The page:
Have you been a victim of a wrongful arrest? Have you been unlawfully detained and need legal advice? Get in touch with our expert panel of Actions Against Police solicitors today to find out how they can help.
Whether it is a case of inaccurate police intelligence, mistaken identity, or the police not following proper detaining procedures, a wrongful arrest can be stressful and frightening. If the individual is innocent, has no prior criminal record, or is not familiar with unlawful arrest and detention, the experience can be mentally damaging and can have a long-term effect on their life.
Anybody can be unlawfully arrested anywhere - be it in the home, on the streets, the workplace, and even in public places such as the supermarket. If you find yourself in such a situation, you may be able to claim compensation for wrongful arrest. At ClaimExperts.co.uk, we have a panel of expert wrongful arrest solicitors who are well-trained and experienced in anything and everything related to wrongful arrests.
We also have this Wrongful Arrest guide to help you better understand wrongful arrests or false imprisonment.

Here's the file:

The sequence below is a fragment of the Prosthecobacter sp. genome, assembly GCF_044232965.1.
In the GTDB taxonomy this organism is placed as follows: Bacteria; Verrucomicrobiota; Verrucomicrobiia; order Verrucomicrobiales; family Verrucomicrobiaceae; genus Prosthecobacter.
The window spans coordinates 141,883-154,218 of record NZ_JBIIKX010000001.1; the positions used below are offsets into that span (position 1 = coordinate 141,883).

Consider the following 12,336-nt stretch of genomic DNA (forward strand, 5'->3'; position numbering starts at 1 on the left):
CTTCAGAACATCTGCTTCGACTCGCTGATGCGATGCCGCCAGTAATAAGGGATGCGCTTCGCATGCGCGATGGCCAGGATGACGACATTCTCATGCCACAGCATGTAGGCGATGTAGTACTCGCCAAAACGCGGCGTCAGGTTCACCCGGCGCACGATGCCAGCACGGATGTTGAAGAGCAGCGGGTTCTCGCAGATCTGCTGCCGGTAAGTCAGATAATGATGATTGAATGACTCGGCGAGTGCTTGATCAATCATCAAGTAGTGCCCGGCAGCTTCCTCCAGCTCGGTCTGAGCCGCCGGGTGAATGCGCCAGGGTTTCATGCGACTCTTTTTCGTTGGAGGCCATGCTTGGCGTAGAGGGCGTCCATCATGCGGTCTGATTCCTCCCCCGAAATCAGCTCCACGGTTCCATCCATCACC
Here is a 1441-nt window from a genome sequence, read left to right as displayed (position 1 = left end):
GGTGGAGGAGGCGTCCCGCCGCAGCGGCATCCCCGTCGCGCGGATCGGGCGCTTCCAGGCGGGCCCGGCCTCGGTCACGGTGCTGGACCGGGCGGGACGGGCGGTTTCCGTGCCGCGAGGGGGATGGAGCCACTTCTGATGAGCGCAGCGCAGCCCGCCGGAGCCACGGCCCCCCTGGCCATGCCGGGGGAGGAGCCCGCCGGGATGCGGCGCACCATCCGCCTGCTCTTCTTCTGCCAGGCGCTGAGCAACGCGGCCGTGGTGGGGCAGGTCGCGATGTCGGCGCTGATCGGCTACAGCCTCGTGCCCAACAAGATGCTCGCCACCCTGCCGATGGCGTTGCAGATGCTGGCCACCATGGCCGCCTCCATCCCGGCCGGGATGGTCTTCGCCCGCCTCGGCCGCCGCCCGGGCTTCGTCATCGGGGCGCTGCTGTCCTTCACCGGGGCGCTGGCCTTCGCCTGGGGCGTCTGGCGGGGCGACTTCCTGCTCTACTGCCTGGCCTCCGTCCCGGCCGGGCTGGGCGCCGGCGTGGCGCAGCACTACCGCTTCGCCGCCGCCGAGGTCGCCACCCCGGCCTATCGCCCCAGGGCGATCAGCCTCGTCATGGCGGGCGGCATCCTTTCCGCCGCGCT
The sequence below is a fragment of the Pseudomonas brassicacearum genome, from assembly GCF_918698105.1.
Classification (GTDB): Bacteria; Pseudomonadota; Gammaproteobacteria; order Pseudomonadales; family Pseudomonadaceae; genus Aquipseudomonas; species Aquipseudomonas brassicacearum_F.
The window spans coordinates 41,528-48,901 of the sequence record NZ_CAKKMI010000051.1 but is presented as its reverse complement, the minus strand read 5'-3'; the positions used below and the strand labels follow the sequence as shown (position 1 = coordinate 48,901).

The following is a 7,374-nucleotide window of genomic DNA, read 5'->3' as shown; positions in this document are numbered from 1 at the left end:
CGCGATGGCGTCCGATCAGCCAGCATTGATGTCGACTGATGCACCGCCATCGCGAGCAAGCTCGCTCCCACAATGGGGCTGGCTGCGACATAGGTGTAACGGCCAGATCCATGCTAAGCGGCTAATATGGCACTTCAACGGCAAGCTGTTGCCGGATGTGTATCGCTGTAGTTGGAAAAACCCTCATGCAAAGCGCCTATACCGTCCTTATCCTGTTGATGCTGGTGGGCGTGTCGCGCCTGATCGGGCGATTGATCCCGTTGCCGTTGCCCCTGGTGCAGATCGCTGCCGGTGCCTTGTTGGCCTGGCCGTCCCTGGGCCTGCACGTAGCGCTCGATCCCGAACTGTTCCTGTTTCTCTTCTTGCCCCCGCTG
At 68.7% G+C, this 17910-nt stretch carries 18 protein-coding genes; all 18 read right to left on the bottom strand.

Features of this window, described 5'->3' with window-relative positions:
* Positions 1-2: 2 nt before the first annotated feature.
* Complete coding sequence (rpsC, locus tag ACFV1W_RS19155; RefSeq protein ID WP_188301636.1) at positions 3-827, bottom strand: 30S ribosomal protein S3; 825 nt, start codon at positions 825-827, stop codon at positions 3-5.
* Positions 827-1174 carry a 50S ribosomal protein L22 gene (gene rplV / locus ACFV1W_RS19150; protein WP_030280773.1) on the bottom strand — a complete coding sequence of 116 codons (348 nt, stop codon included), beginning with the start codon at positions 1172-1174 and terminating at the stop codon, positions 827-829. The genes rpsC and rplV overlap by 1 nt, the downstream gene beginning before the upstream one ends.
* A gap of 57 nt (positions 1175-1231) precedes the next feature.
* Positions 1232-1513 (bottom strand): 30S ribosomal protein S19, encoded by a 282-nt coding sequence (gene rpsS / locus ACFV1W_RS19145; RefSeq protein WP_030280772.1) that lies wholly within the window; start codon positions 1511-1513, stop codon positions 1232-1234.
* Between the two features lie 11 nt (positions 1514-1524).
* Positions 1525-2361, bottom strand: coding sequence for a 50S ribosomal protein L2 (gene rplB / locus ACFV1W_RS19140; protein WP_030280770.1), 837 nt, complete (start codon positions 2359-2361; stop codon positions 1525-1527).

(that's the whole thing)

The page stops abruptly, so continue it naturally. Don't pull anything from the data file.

What is A Wrongful Arrest?
Under UK laws, a police officer is only legally allowed to arrest an individual if there is reasonable cause or belief of interest or involvement in a criminal offence, or is about to enact a criminal activity. A wrongful arrest is the opposite of such; one that uses unnecessary or unlawful aggression. If an officer makes an arrest without reasonable grounds, it is considered a wrongful arrest.
The following are examples of reasonable grounds:
- Proof that the concerned individual was present in the area where the criminal activity happened
- Credible information regarding the concerned individual’s participation in a criminal offence or activity
A police officer is expected to act responsibly and allow the concerned individual to understand what is happening and why they are being detained.
A wrongful arrest is also known as false arrest or unlawful arrest.
What is False Imprisonment?
False imprisonment is another term for wrongful arrest. It refers to an arrest without legal justification initiated by a police officer. It also means the restraint of a person’s freedom through confinement or force, without justification. In some cases, the arrest may be lawful at first, but the detention period is too long, or the detention requirements aren’t settled and completed.
Unlawful or false imprisonment is also common in incidents that are short of arrest, such as when a police officer conducts a stop and search. In these circumstances, the concerned individual is typically detained in a room or area for the purpose of questioning, or on the street for a search.
The imprisonment does not have to be physical; the police officer only has to say that they are placed under arrest or made to understand that they should stay with the police officer (even if they are not under arrest) because they may suffer several consequences.
What can I sue the police for if I am the victim of a wrongful arrest?